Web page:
Looking Back: The Multi-Faceted Human Costs Of Wrongful Conviction

Jeffrey Deskovic Speaking in Davis in 2019 at the Annual Vanguard Event

By Jeffrey Deskovic

“Looking back” will feature reprints of articles that Jeff previously wrote while a columnist at The Westchester Guardian, which encompass topics that are applicable here in CA as well as across the country and not simply applicable to NY.

On November 9, 2010, the New York Times reported that Bobby Ray Dixon, wrongfully incarcerated for 32 years, passed away at age 53 from brain and lung cancer, after having been exonerated less than two months ago.

Dixon and his co-defendants Philip Bivens and Larry Ruffin, were wrongfully convicted in Mississippi for murder and rape prior to DNA evidence showing both their innocence and the guilt of the real perpetrator. Dixon, Bivens, and Ruffin were coerced into falsely confessing under the threat of the death penalty. Bivens and Dixon falsely implicated Ruffin, were coerced into pleading guilty and testifying against Ruffin at his trial in exchange for life sentences. Bivens recanted his testimony a month later in a sworn affidavit sent to the court.

At the trial, Dixon explained that he had been kicked in the head by a horse, as a result of which he gets frequent seizures and his memory had been affected. “I don’t have the right mind, my mind comes and goes, and I don’t like to see nobody took away for nothing they ain’t done” and stating that he hadn’t been with Ruffin and Bivens the night of the crime, and didn’t know what the victim looked like. But Ruffin was convicted and died in prison 8 years ago.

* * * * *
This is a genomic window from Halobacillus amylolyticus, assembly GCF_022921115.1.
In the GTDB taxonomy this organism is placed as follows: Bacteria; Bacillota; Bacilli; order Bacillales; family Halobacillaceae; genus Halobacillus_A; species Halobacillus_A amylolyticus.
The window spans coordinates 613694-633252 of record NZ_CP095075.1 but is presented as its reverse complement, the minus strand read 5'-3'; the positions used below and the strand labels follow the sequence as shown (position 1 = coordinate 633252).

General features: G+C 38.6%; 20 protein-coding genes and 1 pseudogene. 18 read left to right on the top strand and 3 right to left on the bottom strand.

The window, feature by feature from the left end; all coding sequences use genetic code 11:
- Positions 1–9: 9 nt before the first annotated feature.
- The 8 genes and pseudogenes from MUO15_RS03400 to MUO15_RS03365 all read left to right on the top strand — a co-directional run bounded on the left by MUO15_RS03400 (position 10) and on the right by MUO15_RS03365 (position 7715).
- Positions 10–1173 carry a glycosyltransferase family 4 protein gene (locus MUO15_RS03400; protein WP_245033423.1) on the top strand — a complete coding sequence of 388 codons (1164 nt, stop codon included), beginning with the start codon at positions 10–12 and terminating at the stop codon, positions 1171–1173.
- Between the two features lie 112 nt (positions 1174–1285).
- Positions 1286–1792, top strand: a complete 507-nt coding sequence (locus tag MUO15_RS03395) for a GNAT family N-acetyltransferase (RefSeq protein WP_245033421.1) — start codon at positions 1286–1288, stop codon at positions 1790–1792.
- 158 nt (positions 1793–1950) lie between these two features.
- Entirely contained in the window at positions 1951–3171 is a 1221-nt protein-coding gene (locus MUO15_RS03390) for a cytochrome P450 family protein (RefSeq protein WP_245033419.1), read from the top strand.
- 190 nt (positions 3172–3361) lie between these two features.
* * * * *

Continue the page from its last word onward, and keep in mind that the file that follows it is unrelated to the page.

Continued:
Dixon and Bivens were formally exonerated at a hearing which Ruffin’s family attended, while Ruffin is expected to be posthumously exonerated within the next few months. Shortly after the hearing, Dixon went to Ruffin’s gravesite, accompanied by Ruffin’s family. Ruffin’s family prayed, sang hymns, and released balloons. Dixon cried at the gravesite.

Dixon’s brother Jerry was happy that his brother had previously been released on medical parole, had lived to see his name cleared, and had a chance to do a few things that he wanted to do, saying, “He knew his name was cleared before he left. He wanted to be baptized again, and I thank God he got to do that,” Jerry Dixon said Tuesday. “He wanted to ride a bicycle and he got to do that. He had been locked up for 32 years.”

Dixon’s story brings to mind the multi-faceted human cost of wrongful conviction. There are the horrors of wrongful imprisonment, its impact, and incalculable human costs. Exonerees frequently suffer post-traumatic stress disorder and have their personalities altered. The closest event that resembles wrongful incarceration is that which a soldier returning from a war zone experiences.

The natural cycle of life and rites of passage are missed, as are the simple things most of us take for granted. Dixon appreciated riding a bike and attending religious services while free. There is laughter, having fun, being able to come and go as one wishes, friendships, dating, finding love, travel, experiencing new things, self-actualization, a life free of being surrounded by violence and its threat, education, career, accomplishments, and pursuing one’s creative side. Then there are family events that are missed: holidays, births, family events and milestones, and deaths.